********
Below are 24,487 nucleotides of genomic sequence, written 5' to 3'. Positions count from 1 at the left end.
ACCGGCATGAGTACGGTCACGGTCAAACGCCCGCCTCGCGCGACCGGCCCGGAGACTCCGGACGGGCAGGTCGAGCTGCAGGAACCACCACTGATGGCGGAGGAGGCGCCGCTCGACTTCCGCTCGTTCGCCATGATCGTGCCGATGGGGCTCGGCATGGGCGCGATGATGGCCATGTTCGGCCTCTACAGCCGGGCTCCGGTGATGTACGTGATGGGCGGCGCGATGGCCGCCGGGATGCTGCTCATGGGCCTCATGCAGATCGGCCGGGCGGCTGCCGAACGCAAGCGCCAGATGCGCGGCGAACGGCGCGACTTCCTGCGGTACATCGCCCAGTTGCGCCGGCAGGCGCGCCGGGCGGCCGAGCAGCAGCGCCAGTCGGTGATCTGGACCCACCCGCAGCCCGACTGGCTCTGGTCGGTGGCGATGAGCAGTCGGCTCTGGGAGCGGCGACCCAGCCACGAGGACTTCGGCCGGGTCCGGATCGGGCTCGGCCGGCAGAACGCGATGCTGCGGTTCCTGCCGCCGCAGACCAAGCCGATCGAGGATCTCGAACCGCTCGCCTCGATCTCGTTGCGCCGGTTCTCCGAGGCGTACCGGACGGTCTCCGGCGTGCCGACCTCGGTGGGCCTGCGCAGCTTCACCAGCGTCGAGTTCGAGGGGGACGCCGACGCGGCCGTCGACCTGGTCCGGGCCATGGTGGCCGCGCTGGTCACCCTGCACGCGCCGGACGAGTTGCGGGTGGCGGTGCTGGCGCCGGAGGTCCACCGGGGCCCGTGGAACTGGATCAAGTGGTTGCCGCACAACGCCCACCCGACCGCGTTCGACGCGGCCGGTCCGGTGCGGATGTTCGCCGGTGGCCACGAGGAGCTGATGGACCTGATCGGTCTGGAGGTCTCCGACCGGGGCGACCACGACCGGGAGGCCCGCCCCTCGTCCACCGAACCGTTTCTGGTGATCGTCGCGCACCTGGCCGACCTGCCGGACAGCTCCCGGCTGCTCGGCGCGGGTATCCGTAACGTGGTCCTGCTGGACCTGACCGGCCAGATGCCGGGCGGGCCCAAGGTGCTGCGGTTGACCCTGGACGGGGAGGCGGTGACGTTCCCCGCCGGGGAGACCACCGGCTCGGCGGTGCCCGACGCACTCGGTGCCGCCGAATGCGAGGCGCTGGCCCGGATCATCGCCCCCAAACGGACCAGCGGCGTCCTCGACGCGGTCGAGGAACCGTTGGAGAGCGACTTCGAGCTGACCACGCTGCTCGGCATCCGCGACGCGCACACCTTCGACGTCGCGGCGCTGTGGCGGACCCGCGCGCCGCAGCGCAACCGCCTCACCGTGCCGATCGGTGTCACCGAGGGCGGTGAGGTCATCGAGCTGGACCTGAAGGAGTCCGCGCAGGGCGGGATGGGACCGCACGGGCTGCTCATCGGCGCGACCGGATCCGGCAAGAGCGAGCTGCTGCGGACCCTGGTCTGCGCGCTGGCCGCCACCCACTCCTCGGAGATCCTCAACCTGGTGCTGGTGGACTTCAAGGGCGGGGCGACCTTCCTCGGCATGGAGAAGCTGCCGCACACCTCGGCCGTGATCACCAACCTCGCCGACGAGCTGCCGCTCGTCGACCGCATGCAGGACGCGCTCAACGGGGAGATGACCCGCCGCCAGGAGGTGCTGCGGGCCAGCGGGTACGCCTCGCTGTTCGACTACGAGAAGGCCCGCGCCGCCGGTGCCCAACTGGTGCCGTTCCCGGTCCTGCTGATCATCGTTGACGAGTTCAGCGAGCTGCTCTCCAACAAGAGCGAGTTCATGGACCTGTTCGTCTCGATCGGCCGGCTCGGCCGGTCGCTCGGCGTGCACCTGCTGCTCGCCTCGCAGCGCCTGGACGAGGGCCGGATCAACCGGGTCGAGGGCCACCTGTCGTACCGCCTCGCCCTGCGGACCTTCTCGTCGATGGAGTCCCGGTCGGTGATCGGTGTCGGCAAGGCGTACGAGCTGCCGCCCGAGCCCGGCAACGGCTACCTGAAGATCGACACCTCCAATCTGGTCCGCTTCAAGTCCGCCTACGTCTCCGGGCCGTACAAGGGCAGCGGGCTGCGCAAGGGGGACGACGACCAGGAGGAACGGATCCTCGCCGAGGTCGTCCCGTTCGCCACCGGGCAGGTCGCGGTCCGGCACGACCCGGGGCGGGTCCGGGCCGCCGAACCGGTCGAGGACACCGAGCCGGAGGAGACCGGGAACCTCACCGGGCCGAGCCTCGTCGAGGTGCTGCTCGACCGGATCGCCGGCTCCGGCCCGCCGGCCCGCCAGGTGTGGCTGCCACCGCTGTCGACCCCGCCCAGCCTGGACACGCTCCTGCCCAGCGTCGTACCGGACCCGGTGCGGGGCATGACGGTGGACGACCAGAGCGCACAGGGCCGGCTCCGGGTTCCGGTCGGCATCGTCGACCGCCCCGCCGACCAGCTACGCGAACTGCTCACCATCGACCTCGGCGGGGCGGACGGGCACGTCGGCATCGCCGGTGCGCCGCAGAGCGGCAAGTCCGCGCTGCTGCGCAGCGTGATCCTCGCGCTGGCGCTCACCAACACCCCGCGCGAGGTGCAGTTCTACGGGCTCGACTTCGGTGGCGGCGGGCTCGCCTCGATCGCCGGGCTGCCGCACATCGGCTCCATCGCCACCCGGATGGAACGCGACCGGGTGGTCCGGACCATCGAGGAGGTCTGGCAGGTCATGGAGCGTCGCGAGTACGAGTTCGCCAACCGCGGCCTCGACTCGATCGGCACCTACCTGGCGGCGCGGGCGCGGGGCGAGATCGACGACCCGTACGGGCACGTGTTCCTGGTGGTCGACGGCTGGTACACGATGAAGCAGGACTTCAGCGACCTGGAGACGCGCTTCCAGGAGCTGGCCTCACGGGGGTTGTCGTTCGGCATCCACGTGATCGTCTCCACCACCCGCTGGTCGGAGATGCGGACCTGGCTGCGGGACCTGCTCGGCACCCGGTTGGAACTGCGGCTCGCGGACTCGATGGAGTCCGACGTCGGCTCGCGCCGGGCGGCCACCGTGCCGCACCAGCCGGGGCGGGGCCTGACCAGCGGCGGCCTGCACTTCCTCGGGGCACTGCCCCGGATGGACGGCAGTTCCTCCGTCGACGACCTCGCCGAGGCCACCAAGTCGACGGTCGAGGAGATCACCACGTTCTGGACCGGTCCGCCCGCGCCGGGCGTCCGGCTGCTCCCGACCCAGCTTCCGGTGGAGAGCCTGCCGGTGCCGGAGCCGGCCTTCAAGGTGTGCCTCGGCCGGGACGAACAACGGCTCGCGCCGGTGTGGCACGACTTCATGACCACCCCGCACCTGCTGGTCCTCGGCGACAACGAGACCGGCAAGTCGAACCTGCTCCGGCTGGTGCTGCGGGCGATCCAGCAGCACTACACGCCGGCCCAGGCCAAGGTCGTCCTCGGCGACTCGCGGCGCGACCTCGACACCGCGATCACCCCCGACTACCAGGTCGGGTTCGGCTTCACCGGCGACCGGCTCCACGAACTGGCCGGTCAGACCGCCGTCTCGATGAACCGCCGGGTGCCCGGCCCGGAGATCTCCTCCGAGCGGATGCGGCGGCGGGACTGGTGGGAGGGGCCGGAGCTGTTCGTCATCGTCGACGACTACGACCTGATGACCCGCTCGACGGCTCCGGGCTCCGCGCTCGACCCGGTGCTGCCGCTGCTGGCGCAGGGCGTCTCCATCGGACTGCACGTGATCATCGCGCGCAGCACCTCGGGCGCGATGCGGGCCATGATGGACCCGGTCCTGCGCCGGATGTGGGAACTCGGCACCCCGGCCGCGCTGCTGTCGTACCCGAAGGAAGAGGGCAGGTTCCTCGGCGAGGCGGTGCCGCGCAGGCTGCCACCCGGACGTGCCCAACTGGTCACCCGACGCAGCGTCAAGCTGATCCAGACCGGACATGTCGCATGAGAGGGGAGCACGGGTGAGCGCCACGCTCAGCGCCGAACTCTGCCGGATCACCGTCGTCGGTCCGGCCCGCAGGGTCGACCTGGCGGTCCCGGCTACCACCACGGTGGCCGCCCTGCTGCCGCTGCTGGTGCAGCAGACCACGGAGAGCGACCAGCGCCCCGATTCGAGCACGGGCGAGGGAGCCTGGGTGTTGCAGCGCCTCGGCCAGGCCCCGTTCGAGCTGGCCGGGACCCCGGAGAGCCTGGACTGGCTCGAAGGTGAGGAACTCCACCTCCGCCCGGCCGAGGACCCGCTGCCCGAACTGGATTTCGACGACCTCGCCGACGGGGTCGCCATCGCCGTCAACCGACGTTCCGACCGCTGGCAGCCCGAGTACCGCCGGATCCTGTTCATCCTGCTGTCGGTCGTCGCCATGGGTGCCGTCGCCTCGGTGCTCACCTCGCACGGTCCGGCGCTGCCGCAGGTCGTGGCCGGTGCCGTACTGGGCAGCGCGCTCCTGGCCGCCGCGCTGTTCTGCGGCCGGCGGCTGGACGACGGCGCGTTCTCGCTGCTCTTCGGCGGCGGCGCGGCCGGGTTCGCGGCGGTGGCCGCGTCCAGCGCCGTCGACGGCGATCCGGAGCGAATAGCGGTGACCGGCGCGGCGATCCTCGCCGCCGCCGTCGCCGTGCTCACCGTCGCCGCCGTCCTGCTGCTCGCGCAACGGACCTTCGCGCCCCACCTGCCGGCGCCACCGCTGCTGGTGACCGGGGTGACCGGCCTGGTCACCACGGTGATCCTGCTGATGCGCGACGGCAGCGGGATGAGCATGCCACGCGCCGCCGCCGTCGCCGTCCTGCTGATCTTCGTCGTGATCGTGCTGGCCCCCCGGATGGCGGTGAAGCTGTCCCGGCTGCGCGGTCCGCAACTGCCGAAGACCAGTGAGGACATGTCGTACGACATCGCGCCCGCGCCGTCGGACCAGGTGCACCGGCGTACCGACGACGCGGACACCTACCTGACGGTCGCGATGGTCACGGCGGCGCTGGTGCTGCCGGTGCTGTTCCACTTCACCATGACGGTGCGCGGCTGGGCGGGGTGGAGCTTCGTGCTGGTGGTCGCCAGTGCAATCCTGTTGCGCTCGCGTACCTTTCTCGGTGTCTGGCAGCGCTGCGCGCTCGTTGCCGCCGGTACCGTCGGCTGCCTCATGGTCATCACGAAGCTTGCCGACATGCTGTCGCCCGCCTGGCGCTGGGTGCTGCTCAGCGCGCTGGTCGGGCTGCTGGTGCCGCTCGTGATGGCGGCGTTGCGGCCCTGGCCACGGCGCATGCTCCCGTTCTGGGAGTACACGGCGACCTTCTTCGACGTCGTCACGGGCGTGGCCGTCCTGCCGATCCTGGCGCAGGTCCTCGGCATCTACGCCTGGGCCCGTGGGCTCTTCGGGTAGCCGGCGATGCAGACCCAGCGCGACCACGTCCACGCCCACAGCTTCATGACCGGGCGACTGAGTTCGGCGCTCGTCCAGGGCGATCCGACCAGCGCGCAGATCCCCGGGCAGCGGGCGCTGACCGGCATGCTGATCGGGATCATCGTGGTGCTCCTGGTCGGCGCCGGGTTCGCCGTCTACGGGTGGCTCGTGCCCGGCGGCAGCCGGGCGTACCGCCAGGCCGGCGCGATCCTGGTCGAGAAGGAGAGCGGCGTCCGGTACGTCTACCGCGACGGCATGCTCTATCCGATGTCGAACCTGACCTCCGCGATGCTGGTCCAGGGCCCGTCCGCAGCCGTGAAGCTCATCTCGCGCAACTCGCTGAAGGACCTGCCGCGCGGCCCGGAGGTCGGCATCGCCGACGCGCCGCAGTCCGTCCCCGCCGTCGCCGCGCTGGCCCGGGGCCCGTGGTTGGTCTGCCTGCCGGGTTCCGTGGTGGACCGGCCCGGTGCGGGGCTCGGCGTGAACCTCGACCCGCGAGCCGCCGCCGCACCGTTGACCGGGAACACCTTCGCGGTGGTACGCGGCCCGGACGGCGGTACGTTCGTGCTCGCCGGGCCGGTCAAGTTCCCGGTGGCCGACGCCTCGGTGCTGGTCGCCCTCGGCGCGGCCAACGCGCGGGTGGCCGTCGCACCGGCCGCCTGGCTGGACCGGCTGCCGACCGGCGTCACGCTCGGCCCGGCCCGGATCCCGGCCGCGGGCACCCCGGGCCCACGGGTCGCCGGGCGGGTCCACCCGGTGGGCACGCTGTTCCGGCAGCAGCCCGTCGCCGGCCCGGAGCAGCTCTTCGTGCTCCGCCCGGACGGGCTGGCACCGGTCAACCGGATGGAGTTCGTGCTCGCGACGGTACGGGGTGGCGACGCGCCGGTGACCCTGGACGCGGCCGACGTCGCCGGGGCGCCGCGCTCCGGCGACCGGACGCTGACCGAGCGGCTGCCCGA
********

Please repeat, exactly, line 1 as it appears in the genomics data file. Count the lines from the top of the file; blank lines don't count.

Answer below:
Below are 24,487 nucleotides of genomic sequence, written 5' to 3'. Positions count from 1 at the left end.